Jing-nan, owner of a popular night market food stall, is framed for a string of high-profile murders—why does it seem like he’s always the one left holding the skewer? The fourth entry to Ed Lin’s Taipei mystery series is as hilarious and poignant as ever.
Taipei is rocked by the back-to-back murders of a recent lottery winner and a police captain just as the city is preparing to host the big Austronesian Cultural Festival, which has brought in indigenous performers from all around the Pacific Rim to the island nation of Taiwan. Jing-nan, the proprietor of Unknown Pleasures, a popular food stand at Taipei’s largest night market, is thrown into the intrigue. Is he being set up to take the rap, or will he be the next victim? The fallout could jeopardize Jing-nan’s relationship with his girlfriend, Nancy, who is herself soon caught up in the drama, and is increasingly annoyed at Jing-nan’s failure to propose to her.
Jing-nan also has to be careful not to alienate his trusty workers Dwayne and Frankie the Cat, who are facing their own personal trials. Dwayne struggles to reconnect with his roots as a person of aboriginal descent, while septuagenarian Frankie helps a fellow veteran with dementia, intertwining stories that illuminate decades of Taiwanese history.
Jing-nan, meanwhile, has to untangle the mystery of the killings while keeping his food stall afloat against hip new competition. Both his life, and his Instagram follower count, hang in the balance.
In Taipei, Taiwan, the kidnapping of a Mainlander billionaire throws national media into a tizzy—not least because of the famous victim’s vitriolic anti-immigration politics.
Jing-nan has known Peggy Lee, a bullying frenemy who runs her family’s huge corporation, since high school. Peggy’s father has been kidnapped, and the ransom the kidnappers are demanding is not money but IP: a high-tech memory chip that they want to sell in China.
Jing-nan feels sorry for Peggy until she starts blackmailing him into helping out. Peggy is worried the kidnappers’ deadline will pass before the police are able to track down the chip. But when the reluctant Jingnan tries to help, he finds himself deeper and deeper in trouble with some very unsavory characters—the most unsavory of whom might be the victim himself.
“Ed Lin’s Incensed is a stylish, smart thriller for the mind, heart, and gut. Sex, music, history, politics, food, humor, and just a touch of violence and death—you get it all. And when you’re done, you’ll beg for more.” —Viet Thanh Nguyen, Pulitzer Prize–winning author of The Sympathizer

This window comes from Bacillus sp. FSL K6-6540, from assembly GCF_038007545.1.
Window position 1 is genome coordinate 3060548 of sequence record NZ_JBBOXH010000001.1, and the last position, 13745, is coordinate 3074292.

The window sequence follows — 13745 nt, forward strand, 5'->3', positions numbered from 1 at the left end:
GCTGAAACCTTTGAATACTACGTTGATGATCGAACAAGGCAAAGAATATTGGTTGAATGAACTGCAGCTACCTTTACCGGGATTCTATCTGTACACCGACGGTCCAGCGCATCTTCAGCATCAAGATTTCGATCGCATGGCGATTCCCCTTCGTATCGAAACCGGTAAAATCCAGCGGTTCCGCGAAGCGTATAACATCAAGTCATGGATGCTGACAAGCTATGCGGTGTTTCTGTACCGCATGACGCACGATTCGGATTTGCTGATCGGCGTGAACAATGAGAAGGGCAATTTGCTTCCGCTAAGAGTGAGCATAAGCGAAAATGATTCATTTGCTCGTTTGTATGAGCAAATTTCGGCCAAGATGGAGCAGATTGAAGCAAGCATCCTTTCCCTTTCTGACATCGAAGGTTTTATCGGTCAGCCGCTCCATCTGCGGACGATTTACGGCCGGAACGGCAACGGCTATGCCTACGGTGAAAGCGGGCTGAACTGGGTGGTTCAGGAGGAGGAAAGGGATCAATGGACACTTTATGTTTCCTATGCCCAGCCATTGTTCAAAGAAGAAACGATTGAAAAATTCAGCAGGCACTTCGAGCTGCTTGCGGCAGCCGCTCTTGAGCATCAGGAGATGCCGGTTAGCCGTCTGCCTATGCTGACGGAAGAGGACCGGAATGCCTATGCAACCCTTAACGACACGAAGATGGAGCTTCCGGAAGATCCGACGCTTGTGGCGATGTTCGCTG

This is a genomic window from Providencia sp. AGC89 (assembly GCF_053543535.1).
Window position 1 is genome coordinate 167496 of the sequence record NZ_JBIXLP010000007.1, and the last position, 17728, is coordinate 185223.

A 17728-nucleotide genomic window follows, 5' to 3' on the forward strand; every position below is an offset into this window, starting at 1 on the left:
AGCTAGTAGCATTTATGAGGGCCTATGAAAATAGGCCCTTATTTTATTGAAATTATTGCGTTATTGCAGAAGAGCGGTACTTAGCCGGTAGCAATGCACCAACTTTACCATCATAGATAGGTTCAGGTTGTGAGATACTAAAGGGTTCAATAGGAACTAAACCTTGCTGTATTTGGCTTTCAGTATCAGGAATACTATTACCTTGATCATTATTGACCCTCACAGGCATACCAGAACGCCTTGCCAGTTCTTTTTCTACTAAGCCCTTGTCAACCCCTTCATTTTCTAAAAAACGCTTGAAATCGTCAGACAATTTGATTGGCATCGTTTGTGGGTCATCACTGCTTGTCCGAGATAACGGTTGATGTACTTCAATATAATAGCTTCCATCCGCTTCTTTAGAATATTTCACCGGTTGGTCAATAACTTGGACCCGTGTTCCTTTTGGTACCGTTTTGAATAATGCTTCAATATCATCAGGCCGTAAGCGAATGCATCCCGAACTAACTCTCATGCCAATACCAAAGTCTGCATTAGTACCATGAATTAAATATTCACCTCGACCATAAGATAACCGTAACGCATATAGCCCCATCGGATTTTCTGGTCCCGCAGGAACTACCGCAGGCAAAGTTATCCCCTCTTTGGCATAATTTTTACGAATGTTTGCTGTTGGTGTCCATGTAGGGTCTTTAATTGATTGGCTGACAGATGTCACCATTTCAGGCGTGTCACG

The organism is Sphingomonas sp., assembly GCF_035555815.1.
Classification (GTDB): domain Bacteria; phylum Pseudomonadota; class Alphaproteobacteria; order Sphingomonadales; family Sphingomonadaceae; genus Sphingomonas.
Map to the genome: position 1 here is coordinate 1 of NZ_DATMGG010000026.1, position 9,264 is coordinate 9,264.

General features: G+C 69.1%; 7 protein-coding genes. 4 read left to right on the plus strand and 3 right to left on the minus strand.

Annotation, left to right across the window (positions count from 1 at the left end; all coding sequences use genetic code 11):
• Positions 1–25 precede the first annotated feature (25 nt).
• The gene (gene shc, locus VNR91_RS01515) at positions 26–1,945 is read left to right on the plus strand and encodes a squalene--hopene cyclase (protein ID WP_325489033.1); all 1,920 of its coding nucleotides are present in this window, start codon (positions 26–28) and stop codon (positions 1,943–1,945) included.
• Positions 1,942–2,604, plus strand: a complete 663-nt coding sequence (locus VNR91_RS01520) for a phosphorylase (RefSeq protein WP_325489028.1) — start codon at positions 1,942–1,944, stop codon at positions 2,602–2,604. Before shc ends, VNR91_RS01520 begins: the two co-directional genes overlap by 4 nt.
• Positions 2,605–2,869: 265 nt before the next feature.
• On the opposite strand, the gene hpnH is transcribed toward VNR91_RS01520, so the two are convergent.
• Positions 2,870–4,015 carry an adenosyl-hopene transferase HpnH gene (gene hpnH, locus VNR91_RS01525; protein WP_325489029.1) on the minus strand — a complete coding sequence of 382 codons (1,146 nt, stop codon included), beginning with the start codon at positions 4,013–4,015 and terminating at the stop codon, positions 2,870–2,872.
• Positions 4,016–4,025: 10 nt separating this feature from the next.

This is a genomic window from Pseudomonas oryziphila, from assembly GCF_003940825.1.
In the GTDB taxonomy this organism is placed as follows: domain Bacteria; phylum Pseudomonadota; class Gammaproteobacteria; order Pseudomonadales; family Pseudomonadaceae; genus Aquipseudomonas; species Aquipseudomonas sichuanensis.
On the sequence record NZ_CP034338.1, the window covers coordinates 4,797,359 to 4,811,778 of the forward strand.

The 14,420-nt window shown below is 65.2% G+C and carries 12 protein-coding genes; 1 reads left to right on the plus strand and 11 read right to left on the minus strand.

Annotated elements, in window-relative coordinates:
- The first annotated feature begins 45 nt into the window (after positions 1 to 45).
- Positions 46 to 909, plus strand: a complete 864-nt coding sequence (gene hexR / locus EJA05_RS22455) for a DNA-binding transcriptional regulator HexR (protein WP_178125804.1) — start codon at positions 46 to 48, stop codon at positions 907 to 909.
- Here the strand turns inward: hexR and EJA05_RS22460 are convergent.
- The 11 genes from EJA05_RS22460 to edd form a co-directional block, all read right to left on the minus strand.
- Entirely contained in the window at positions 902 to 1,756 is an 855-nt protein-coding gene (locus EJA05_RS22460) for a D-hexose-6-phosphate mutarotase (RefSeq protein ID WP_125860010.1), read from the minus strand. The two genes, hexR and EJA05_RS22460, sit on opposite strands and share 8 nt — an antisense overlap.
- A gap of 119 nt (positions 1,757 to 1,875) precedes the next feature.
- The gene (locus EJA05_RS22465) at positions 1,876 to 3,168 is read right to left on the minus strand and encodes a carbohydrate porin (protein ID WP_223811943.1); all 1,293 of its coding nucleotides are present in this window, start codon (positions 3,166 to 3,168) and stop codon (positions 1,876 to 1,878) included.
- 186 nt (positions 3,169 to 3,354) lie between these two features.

Family secrets come to light in this dark, comedic crime caper set in Taipei during the annual Mid-Autumn Festival.
In Taiwan, the Mid-Autumn Festival is a time for prioritizing family. When 25-year-old Jing-nan’s gangster uncle, Big Eye, asks a favor, Jing-nan can’t exactly say no, especially because two goons are going to follow him around to make sure he gets it done right. The favor is this: Big Eye’s 16-year-old daughter, Mei-ling, has a biker boyfriend from the wrong side of the tracks—in Big Eye’s gangster opinion—and Big Eye wants Jing-nan to bring her to Taipei, away from the bad influences, and straighten her out.
It doesn’t take Jing-nan long to discover Mei-ling is even more trouble than the average bratty, rebellious teenager. She’s been spoiled rotten and doesn’t know how to take no for an answer. She has her father’s thugs wrapped around her finger and quickly becomes the miniature dictator of Jing-nan’s life. But Mei-ling is also hiding a secret—one that puts her in harm’s way. If Jing-nan wants to save his cousin from her own demons, he has to figure out the truth, even if it tears his family apart—again.
Welcome to Unknown Pleasures, a food stand in Taipei’s night market named after a Joy Division album, and also the location for a big-hearted new mystery set in the often undocumented Taiwan.
August is Ghost Month in Taiwan—a time to pay respects to the dead and avoid unlucky omens. Jing-nan, who runs a food stand in a bustling Taipei night market, isn’t superstitious, but this August will haunt him nonetheless. He learns that his high school sweetheart has been murdered—found scantily clad near a highway where she was selling betel nuts. Beyond his harrowing grief, Jing-nan is confused. “Betel nut beauties” are typically women in desperate circumstances, but Julia Huang was high school valedictorian, and the last time Jing-nan spoke to her, she was far away, happily enrolled in NYU’s honor program. The facts don’t add up. Julia’s parents don’t think so, either, but the police seem to have closed the case without asking any questions. The Huangs beg Jing-nan to do some investigating—reconnect with old classmates, see if he can learn anything more about Julia’s last years. Reluctantly, he agrees, for Julia’s sake. But nothing can prepare him for what he is about to learn, or how it will change his life.